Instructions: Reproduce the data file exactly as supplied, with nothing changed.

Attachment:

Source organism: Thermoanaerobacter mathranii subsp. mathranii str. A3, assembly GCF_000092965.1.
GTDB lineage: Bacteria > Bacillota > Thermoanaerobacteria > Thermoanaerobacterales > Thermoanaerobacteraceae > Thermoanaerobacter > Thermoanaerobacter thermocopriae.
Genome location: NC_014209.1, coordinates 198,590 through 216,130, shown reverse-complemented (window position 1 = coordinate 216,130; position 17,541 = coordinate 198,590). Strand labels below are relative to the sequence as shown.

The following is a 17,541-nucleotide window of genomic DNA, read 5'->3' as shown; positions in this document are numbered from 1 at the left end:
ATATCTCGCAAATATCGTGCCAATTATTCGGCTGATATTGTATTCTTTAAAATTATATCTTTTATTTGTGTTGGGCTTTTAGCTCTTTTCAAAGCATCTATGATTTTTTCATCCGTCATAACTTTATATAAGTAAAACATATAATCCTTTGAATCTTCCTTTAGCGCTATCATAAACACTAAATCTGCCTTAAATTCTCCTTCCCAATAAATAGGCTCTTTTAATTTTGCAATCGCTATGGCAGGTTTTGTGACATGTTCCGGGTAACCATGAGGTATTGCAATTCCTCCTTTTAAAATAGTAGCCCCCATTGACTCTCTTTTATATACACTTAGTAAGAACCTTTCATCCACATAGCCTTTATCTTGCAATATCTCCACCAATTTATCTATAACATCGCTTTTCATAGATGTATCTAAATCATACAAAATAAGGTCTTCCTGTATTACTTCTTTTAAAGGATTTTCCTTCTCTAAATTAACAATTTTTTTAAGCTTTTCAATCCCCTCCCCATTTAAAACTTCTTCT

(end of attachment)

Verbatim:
Source organism: Thermoanaerobacter mathranii subsp. mathranii str. A3, assembly GCF_000092965.1.
GTDB lineage: Bacteria > Bacillota > Thermoanaerobacteria > Thermoanaerobacterales > Thermoanaerobacteraceae > Thermoanaerobacter > Thermoanaerobacter thermocopriae.
Genome location: NC_014209.1, coordinates 198,590 through 216,130, shown reverse-complemented (window position 1 = coordinate 216,130; position 17,541 = coordinate 198,590). Strand labels below are relative to the sequence as shown.

The following is a 17,541-nucleotide window of genomic DNA, read 5'->3' as shown; positions in this document are numbered from 1 at the left end:
ATATCTCGCAAATATCGTGCCAATTATTCGGCTGATATTGTATTCTTTAAAATTATATCTTTTATTTGTGTTGGGCTTTTAGCTCTTTTCAAAGCATCTATGATTTTTTCATCCGTCATAACTTTATATAAGTAAAACATATAATCCTTTGAATCTTCCTTTAGCGCTATCATAAACACTAAATCTGCCTTAAATTCTCCTTCCCAATAAATAGGCTCTTTTAATTTTGCAATCGCTATGGCAGGTTTTGTGACATGTTCCGGGTAACCATGAGGTATTGCAATTCCTCCTTTTAAAATAGTAGCCCCCATTGACTCTCTTTTATATACACTTAGTAAGAACCTTTCATCCACATAGCCTTTATCTTGCAATATCTCCACCAATTTATCTATAACATCGCTTTTCATAGATGTATCTAAATCATACAAAATAAGGTCTTCCTGTATTACTTCTTTTAAAGGATTTTCCTTCTCTAAATTAACAATTTTTTTAAGCTTTTCAATCCCCTCCCCATTTAAAACTTCTTCT